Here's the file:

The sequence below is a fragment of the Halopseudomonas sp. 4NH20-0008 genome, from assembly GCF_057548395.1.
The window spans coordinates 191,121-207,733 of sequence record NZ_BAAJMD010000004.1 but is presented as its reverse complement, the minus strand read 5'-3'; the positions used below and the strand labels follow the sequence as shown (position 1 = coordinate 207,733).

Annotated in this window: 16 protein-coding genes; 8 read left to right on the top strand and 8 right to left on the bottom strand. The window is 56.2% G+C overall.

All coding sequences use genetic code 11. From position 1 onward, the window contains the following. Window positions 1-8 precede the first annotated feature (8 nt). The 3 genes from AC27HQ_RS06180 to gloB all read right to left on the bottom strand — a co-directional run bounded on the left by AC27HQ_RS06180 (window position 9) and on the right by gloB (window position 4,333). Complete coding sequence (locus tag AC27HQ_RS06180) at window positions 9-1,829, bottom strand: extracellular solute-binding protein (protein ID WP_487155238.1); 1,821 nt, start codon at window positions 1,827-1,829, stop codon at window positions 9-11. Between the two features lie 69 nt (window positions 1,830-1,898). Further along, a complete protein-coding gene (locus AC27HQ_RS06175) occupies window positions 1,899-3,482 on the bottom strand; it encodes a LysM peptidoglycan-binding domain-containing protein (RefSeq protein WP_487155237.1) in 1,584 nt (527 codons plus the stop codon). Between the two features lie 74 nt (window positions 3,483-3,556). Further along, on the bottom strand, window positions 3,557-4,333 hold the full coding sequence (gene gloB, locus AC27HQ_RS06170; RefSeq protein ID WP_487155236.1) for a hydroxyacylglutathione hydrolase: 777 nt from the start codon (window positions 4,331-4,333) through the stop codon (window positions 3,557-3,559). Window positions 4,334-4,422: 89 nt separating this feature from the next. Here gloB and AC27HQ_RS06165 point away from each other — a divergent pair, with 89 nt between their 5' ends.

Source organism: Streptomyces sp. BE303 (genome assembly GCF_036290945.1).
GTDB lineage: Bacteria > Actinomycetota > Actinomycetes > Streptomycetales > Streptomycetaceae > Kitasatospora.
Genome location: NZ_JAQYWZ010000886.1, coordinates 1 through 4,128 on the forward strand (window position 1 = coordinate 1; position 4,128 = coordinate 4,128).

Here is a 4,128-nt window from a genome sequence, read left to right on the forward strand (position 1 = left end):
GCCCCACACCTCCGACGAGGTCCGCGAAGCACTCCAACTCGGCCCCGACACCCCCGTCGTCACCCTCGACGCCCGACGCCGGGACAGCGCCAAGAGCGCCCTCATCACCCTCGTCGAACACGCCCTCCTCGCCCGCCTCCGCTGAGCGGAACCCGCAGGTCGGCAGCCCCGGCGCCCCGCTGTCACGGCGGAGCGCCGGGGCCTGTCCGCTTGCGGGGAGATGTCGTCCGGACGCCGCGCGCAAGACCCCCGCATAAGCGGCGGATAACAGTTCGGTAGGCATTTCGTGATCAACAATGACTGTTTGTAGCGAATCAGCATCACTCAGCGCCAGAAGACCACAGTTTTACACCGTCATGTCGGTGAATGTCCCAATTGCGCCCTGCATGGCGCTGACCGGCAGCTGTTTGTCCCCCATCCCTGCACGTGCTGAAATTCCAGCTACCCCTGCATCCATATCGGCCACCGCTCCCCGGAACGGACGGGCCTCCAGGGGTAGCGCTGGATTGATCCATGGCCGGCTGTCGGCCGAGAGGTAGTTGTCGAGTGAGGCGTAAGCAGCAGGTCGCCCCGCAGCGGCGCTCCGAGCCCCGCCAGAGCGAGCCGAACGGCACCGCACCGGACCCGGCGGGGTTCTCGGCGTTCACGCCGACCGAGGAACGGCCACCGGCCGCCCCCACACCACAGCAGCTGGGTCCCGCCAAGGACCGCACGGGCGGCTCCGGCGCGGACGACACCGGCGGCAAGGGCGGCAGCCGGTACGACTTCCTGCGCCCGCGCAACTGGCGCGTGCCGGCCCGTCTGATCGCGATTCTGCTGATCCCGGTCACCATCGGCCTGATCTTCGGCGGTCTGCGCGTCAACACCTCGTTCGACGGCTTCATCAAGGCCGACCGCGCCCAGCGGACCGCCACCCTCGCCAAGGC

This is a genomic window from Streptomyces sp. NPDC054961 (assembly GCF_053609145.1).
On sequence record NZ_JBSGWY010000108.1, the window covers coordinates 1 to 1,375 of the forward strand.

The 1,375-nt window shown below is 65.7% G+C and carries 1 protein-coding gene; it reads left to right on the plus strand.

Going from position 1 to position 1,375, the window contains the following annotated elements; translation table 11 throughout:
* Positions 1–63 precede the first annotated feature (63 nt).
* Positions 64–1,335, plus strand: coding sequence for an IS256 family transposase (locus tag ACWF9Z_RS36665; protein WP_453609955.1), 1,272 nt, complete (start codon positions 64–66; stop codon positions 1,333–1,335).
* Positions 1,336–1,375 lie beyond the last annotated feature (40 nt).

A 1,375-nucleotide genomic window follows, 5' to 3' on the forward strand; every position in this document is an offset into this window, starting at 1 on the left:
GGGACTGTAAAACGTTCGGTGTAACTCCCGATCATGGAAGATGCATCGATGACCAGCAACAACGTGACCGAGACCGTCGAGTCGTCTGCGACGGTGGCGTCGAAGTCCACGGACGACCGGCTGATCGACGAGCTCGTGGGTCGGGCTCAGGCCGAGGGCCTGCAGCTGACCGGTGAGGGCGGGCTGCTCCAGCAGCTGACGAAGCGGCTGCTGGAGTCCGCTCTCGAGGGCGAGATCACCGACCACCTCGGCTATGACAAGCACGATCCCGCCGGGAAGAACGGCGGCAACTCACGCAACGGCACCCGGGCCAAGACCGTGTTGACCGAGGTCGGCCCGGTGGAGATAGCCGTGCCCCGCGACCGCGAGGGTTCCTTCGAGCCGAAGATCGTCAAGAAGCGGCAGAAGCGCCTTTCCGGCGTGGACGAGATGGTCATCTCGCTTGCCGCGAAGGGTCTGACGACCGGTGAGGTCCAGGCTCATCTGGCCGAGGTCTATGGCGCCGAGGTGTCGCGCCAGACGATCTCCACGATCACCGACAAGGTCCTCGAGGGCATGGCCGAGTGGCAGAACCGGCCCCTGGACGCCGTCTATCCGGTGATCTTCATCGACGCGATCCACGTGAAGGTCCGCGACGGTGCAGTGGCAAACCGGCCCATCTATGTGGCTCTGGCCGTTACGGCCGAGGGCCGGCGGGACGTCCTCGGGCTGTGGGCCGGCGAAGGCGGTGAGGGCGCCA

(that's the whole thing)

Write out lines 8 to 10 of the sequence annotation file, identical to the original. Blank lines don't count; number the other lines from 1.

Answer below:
Here is a 4,128-nt window from a genome sequence, read left to right on the forward strand (position 1 = left end):
GCCCCACACCTCCGACGAGGTCCGCGAAGCACTCCAACTCGGCCCCGACACCCCCGTCGTCACCCTCGACGCCCGACGCCGGGACAGCGCCAAGAGCGCCCTCATCACCCTCGTCGAACACGCCCTCCTCGCCCGCCTCCGCTGAGCGGAACCCGCAGGTCGGCAGCCCCGGCGCCCCGCTGTCACGGCGGAGCGCCGGGGCCTGTCCGCTTGCGGGGAGATGTCGTCCGGACGCCGCGCGCAAGACCCCCGCATAAGCGGCGGATAACAGTTCGGTAGGCATTTCGTGATCAACAATGACTGTTTGTAGCGAATCAGCATCACTCAGCGCCAGAAGACCACAGTTTTACACCGTCATGTCGGTGAATGTCCCAATTGCGCCCTGCATGGCGCTGACCGGCAGCTGTTTGTCCCCCATCCCTGCACGTGCTGAAATTCCAGCTACCCCTGCATCCATATCGGCCACCGCTCCCCGGAACGGACGGGCCTCCAGGGGTAGCGCTGGATTGATCCATGGCCGGCTGTCGGCCGAGAGGTAGTTGTCGAGTGAGGCGTAAGCAGCAGGTCGCCCCGCAGCGGCGCTCCGAGCCCCGCCAGAGCGAGCCGAACGGCACCGCACCGGACCCGGCGGGGTTCTCGGCGTTCACGCCGACCGAGGAACGGCCACCGGCCGCCCCCACACCACAGCAGCTGGGTCCCGCCAAGGACCGCACGGGCGGCTCCGGCGCGGACGACACCGGCGGCAAGGGCGGCAGCCGGTACGACTTCCTGCGCCCGCGCAACTGGCGCGTGCCGGCCCGTCTGATCGCGATTCTGCTGATCCCGGTCACCATCGGCCTGATCTTCGGCGGTCTGCGCGTCAACACCTCGTTCGACGGCTTCATCAAGGCCGACCGCGCCCAGCGGACCGCCACCCTCGCCAAGGC

This is a genomic window from Streptomyces sp. NPDC054961 (assembly GCF_053609145.1).